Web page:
You’re faced with the design of a steel truss for a monopitch roof spanning 18.35m. The roof is invariably enclosed hence is considered predominantly subjected to gravity loads, which scheme would you choose or consider more appropriate and why?
- Howe Truss
- Pratt Truss
- Warren Girder
This is a simple and very straightforward question in my opinion, for engineers who are very farmiliar with design of structural steel-work. But the answer to this question indeed lies in your understanding of the behaviour of the structural forms listed above.
Firstly, we must note that, the howe and pratt truss are essentially opposite of each other. When subjected to gravitational point actions, in a howe truss, the vertical members are in tension while its diagonal members are in compression, the reverse becomes the case with a pratt truss – the verticals are in compression while its diagonals are in tension. A warren girder is very different, different in the sense that, it doesn’t have vertical members, only diagonals which are alternately carrying tension and compression respectively.
Secondly from the purview of steel-work design, steel elements in compression are highly susceptible to buckling failure. Buckling reduces the effectiveness and member resistance of steel sections. Lest we forget, buckling becomes more critical with increase in the design length of a compression member. Hence it is generally preferable and accepted to keep the shorter elements of steel trusses in compression with the longer members in tension. Giving this facts, for a monopitch steel roof as shown in figure 1 the pratt truss is easily favoured over the howe, since it is clear that the verticals are typically shorter than the diagonals.
However, there is a caveat here. For a pratt truss to be practiceable, the steel truss must be predominantly subjected to gravitational actions. For this to happen the roof must be fully enclosed, or the influence of wind actions on the roof must be light and not critical. In a situation were the structure is experiencing high wind uplift because the building is completely open or a large opening exist within the building, there would be stress reversal, as a result a howe truss now behaves like a pratt while the pratt behaves like the howe. In other words the members that were initially in compression are now in tension while those that were in tension are now in compression.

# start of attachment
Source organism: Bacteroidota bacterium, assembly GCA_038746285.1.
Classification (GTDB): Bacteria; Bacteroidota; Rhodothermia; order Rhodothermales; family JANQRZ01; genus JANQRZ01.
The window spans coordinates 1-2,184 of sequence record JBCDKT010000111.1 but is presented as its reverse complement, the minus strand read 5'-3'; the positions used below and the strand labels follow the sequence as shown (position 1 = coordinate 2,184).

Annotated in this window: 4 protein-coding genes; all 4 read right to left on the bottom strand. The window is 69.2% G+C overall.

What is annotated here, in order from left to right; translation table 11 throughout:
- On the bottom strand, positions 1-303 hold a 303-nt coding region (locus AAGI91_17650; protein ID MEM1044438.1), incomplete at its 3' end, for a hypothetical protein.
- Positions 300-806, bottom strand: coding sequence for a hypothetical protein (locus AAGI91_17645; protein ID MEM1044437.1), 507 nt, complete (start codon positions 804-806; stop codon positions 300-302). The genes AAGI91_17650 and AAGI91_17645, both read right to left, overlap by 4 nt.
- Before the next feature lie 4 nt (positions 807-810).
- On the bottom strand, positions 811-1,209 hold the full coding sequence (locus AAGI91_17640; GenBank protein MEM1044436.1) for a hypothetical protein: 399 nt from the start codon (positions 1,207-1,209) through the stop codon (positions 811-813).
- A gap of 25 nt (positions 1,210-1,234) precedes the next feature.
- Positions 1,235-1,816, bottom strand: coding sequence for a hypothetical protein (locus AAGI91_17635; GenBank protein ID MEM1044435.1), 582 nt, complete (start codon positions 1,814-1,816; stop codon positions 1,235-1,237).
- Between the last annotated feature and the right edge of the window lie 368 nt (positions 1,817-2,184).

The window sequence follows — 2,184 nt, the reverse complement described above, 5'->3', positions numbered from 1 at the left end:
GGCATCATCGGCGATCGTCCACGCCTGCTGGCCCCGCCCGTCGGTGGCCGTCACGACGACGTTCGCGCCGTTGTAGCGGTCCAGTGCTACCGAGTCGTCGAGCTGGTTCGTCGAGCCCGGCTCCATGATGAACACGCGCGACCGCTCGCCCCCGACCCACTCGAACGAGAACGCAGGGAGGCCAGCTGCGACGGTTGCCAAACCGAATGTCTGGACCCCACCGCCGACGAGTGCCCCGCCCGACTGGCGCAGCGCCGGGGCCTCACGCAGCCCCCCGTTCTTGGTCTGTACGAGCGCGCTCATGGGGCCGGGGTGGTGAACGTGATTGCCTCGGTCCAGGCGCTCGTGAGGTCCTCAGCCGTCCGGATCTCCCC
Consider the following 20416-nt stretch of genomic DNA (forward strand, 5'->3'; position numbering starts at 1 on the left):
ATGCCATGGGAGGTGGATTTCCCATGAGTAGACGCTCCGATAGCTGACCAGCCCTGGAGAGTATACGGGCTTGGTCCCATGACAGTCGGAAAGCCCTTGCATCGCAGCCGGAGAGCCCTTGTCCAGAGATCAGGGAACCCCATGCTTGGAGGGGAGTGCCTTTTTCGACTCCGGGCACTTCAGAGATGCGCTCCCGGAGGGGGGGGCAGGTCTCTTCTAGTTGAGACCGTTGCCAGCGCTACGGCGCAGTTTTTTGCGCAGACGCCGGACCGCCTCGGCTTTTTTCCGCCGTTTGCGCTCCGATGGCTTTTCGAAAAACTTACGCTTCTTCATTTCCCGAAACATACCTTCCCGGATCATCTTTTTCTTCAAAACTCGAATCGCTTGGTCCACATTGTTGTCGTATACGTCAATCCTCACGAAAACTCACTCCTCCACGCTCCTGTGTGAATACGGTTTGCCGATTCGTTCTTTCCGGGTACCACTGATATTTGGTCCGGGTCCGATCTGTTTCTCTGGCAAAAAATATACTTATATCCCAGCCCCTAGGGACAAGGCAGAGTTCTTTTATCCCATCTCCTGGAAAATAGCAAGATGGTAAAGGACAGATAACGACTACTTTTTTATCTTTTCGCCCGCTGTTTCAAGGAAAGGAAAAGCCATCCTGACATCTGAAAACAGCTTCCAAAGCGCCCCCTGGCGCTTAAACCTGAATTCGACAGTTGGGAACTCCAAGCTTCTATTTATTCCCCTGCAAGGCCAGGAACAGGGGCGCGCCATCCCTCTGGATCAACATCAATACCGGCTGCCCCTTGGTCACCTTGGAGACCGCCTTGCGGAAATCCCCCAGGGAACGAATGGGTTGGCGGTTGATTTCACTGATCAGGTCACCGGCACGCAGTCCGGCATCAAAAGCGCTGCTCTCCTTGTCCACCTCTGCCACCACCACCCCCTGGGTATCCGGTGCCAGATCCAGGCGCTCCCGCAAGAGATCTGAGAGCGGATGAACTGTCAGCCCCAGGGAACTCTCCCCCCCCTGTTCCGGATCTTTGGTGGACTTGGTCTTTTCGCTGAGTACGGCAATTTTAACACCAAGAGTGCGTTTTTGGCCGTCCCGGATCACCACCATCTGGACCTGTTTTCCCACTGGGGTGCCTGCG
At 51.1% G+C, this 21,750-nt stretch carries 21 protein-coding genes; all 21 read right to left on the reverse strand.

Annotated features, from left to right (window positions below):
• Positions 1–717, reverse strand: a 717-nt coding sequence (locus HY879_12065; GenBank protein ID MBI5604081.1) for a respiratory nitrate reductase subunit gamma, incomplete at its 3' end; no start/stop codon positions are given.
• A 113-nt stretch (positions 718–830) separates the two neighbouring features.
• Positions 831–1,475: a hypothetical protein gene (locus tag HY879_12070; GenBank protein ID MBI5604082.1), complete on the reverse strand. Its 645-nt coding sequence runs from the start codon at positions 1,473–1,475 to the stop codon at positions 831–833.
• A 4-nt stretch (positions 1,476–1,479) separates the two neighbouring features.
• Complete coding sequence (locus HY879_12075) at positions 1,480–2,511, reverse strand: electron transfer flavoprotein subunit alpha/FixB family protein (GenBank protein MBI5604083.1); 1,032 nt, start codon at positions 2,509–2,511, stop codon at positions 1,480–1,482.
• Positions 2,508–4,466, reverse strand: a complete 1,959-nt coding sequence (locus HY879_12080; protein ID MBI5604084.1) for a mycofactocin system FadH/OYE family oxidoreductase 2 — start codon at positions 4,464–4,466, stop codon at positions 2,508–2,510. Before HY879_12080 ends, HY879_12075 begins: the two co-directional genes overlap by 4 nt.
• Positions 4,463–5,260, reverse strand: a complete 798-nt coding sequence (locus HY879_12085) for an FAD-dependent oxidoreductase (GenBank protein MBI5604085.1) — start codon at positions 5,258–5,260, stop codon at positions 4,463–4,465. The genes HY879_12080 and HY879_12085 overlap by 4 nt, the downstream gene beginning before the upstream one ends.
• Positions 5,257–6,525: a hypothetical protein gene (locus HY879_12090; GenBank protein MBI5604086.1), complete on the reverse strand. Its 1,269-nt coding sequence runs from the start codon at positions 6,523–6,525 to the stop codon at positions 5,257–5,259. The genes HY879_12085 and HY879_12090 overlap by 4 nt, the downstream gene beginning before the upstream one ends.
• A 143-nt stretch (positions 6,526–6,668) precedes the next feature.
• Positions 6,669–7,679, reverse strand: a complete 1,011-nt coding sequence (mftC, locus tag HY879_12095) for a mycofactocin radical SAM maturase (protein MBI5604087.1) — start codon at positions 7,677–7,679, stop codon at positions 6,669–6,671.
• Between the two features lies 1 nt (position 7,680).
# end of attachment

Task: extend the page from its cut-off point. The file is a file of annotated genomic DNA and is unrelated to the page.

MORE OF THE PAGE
The most appropriate scheme is unarguably a “pratt truss” giving that the building is predominantly under the influence of gravitational forces. A warren girder is also plausible but this engineer thinks they’re particularly more economical and suitable for longer spans and where there is no dominating force. And also where a truss is subjected to uniformly distributed loading.
My Encounter with Steel Trusses
Two years ago, one of my mentors called me – ” you’ve to design a light roof truss of 12m at a pitch of 33°. Please mail the calculations sheets and detail drawing to me tommorow morning”. With no prior design experience in steel trusses, i responded affirmatively and set out to carry out the design. I would almost later regret this because it was quite a task, a very tough grind and a bitter sweet experience.